Lori Goldstein is an industry giant – it’s hard to find a heavier hitter.
She’s worked with over forty fashion designers over the years including the likes of Vera Wang, Carolina Herrera and Hermes, and shot with the best of fashion photographers including Steven Meisel, Annie Leibovitz, Bruce Weber, and Mario Testino. Her work has graced the covers of Vogue Italia, W, Vanity Fair, and Harpers Bazaar, and she’s styled celebrities the likes of Madonna, Michael Jackson, Demi Moore, and Scarlett Johansson. She’s even populated a coffee table book with just the highlights of her styling work over the years. But would you believe she started in LA in retail, a transplant from Ohio? Read on for how Lori Goldstein made it to the top.
Lori Goldstein is born in Columbus, Ohio, and grows up in Cincinnati.
Mid to Late 1970s
Lori moves from Ohio to Los Angeles, and gets a job working for Fred Segal at his boutique.
At 20, Fred brings her on a buying trip to New York City and takes her to Fiorucci. Lori immediately knows New York is the place for her, and moves there. At Fiorucci, she meets Anna Sui, Marc Jacobs, and Patricia Field. As of yet, she still doesn’t even know what a “stylist” is.
After dabbling in design, one of Lori’s friends suggests she become a stylist. Lori starts test shooting and builds a book (a styling portfolio). Another friend working at Macy’s at the time introduces her to Terry Melville in advertising, and literally the next day Lori is styling for Macy’s, shooting with Albert Watson.
Her next big break comes when yet another friend (connections are key!) – a performance artist – is featured in Vanity Fair, and has Lori style her. Annie Leibovitz is the photographer.
Lori styles the “Individuals of Style” gap campaign, shot by Annie Leibovitz. It was the first of its kind to cast famous people instead of models.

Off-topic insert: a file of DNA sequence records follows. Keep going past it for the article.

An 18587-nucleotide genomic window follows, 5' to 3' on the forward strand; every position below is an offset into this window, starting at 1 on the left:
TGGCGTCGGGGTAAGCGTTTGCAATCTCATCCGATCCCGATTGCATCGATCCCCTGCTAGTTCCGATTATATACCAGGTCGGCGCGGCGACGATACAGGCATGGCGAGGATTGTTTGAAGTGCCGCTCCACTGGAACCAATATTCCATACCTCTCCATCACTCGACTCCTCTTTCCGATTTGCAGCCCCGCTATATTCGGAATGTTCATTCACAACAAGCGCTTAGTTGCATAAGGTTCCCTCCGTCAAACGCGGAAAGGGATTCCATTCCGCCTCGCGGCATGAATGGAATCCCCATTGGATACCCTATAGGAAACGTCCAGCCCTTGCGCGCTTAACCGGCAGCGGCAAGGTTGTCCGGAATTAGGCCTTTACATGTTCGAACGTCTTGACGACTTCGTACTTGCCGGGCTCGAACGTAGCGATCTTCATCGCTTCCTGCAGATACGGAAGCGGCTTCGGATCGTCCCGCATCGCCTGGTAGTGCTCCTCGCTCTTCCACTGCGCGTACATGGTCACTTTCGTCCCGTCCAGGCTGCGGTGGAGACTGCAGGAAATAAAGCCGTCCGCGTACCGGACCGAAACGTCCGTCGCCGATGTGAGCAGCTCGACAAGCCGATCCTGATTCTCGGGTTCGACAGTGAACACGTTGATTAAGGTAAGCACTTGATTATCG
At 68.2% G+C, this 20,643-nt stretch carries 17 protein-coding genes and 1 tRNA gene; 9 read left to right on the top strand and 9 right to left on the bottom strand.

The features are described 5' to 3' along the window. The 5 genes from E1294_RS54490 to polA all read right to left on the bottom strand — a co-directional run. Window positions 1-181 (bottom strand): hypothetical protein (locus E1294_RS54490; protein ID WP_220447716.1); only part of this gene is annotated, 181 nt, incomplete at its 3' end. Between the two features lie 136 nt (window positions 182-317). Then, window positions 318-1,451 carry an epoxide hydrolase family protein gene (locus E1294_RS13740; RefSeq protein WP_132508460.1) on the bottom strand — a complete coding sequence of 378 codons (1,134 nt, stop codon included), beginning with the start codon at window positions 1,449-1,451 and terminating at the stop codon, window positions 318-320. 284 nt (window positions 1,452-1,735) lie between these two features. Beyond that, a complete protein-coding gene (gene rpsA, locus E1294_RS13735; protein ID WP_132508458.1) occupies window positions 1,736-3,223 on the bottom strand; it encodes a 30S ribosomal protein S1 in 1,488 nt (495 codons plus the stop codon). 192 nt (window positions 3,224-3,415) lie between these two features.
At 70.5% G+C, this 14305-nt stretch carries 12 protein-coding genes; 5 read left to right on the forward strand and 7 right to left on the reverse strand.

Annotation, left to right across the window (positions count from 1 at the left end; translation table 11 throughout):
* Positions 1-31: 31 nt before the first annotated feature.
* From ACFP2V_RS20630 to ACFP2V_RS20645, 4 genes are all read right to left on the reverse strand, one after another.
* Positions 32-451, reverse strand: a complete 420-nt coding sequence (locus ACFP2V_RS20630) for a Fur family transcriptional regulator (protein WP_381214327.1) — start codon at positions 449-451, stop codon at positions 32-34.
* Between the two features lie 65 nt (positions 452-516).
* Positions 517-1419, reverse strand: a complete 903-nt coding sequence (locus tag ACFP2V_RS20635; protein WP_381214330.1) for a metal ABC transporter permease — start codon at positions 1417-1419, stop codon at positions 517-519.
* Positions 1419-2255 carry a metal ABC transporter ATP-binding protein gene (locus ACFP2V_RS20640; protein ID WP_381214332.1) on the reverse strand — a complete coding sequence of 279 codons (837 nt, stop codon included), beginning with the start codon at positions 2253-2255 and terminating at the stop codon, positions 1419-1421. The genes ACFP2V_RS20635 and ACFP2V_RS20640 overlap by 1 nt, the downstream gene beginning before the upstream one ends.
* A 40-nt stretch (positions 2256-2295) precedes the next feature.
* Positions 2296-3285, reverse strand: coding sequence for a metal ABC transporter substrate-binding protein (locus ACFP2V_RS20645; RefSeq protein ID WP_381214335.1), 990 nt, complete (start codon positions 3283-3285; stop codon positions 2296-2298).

Meets photographer Steven Meisel, who in turn introduces her to Polly Mellen. Polly hires Lori to style for Allure. Lori also styles many shoots with Steven for Vogue Italia. At this point in time, Lori reminisces, “there was really no such thing as credits” and she was free in her sourcing of designers to use whatever so fit her aesthetic.
Demi Moore’s infamous naked and pregnant Vanity Fair cover is styled by Lori. Of the cover, Lori says that the nudity was not planned, but that it was an organic development during shooting that led to the now iconic photo.
Styles Madonna’s music video for “Take a Bow” – Lori is the genius behind the iconic veil.
Donatella Versace asks Lori to work with her, which results in an ad campaign for Versace shot by Steven Meisel based on “Valley of the Dolls”. Lori considers it one jobs she’s most proud of in her career thus far.
Lori also ignites the vintage trend with the March 2000 Issue of Italian Vogue.
Creates line called LOGO with QVC. Of it, Lori tells fashionista.com “ I love high fashion–I’m obsessed with all things gorgeous–but I also believe in accessibility to fashion. You know, I come from Ohio. I understand that most people don’t have the same resources I have. So one day, I wanted to bring what I loved to them.”
Lori also appears as a guest judge & fashion stylist on ANTM season 16.
Joins W Magazine as style editor at large.
Becomes Fashion-Editor-at-Large for Elle Magazine – ironically now reporting to her former assistant, Creative Director Joe Zee.
Releases “Style is Instinct” – her anthology showing her best work from her 30 years in the industry.